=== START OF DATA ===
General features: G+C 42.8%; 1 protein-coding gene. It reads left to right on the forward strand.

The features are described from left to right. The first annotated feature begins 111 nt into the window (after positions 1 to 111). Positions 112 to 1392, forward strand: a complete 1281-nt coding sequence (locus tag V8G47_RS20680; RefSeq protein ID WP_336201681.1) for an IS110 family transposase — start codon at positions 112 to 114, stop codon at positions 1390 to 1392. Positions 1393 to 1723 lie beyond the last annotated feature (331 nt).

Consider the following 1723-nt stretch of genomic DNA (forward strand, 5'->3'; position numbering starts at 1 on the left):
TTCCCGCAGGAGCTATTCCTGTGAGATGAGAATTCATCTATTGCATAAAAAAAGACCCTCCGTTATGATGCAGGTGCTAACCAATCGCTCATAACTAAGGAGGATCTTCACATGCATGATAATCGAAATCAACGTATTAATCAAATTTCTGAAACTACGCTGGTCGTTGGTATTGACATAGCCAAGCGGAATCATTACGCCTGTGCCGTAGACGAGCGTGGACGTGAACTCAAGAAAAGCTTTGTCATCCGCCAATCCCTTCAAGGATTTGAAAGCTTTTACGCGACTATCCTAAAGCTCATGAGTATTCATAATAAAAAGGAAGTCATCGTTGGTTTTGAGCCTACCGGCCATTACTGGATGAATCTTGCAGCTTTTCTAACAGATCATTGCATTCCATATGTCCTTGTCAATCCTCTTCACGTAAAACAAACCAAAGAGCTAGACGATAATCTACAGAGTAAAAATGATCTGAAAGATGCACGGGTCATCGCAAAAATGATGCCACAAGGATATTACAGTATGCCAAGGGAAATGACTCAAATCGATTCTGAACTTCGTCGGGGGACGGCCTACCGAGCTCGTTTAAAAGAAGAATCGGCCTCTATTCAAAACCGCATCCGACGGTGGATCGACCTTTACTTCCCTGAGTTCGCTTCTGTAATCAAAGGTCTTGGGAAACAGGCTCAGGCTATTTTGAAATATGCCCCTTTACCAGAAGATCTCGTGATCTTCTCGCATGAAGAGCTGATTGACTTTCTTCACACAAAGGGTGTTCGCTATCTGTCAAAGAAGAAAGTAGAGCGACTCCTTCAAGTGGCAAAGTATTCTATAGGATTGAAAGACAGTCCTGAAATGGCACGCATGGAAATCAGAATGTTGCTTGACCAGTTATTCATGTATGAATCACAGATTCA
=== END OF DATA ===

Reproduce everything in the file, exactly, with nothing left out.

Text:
General features: G+C 42.8%; 1 protein-coding gene. It reads left to right on the forward strand.

The features are described from left to right. The first annotated feature begins 111 nt into the window (after positions 1 to 111). Positions 112 to 1392, forward strand: a complete 1281-nt coding sequence (locus tag V8G47_RS20680; RefSeq protein ID WP_336201681.1) for an IS110 family transposase — start codon at positions 112 to 114, stop codon at positions 1390 to 1392. Positions 1393 to 1723 lie beyond the last annotated feature (331 nt).

Consider the following 1723-nt stretch of genomic DNA (forward strand, 5'->3'; position numbering starts at 1 on the left):
TTCCCGCAGGAGCTATTCCTGTGAGATGAGAATTCATCTATTGCATAAAAAAAGACCCTCCGTTATGATGCAGGTGCTAACCAATCGCTCATAACTAAGGAGGATCTTCACATGCATGATAATCGAAATCAACGTATTAATCAAATTTCTGAAACTACGCTGGTCGTTGGTATTGACATAGCCAAGCGGAATCATTACGCCTGTGCCGTAGACGAGCGTGGACGTGAACTCAAGAAAAGCTTTGTCATCCGCCAATCCCTTCAAGGATTTGAAAGCTTTTACGCGACTATCCTAAAGCTCATGAGTATTCATAATAAAAAGGAAGTCATCGTTGGTTTTGAGCCTACCGGCCATTACTGGATGAATCTTGCAGCTTTTCTAACAGATCATTGCATTCCATATGTCCTTGTCAATCCTCTTCACGTAAAACAAACCAAAGAGCTAGACGATAATCTACAGAGTAAAAATGATCTGAAAGATGCACGGGTCATCGCAAAAATGATGCCACAAGGATATTACAGTATGCCAAGGGAAATGACTCAAATCGATTCTGAACTTCGTCGGGGGACGGCCTACCGAGCTCGTTTAAAAGAAGAATCGGCCTCTATTCAAAACCGCATCCGACGGTGGATCGACCTTTACTTCCCTGAGTTCGCTTCTGTAATCAAAGGTCTTGGGAAACAGGCTCAGGCTATTTTGAAATATGCCCCTTTACCAGAAGATCTCGTGATCTTCTCGCATGAAGAGCTGATTGACTTTCTTCACACAAAGGGTGTTCGCTATCTGTCAAAGAAGAAAGTAGAGCGACTCCTTCAAGTGGCAAAGTATTCTATAGGATTGAAAGACAGTCCTGAAATGGCACGCATGGAAATCAGAATGTTGCTTGACCAGTTATTCATGTATGAATCACAGATTCA